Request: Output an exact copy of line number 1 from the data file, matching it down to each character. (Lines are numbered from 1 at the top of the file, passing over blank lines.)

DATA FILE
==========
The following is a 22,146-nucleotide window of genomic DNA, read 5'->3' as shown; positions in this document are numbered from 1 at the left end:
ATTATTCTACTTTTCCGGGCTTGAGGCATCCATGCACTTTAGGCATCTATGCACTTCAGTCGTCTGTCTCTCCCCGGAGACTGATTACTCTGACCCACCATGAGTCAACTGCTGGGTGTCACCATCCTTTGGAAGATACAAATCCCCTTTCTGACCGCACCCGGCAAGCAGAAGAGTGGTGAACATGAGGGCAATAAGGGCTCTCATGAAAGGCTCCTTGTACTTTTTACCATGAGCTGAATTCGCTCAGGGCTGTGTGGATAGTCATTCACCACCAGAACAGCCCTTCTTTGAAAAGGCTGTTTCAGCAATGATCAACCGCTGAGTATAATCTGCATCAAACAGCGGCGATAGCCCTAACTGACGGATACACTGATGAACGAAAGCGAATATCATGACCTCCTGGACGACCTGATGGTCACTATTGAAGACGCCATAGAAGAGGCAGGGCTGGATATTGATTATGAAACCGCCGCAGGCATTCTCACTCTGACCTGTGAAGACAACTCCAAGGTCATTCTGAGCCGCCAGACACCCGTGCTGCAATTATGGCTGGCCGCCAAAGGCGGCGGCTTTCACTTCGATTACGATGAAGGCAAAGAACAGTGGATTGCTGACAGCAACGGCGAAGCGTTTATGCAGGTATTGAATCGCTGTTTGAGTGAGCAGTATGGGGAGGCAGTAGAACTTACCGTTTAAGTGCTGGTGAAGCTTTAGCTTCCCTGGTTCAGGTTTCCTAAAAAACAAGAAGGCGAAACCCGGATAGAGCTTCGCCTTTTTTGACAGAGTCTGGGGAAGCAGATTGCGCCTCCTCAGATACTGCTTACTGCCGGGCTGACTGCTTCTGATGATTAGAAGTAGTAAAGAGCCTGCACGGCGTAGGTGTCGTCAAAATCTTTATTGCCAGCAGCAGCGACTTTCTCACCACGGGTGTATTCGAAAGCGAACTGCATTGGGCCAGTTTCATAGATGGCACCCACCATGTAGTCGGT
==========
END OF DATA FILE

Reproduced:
The following is a 22,146-nucleotide window of genomic DNA, read 5'->3' as shown; positions in this document are numbered from 1 at the left end: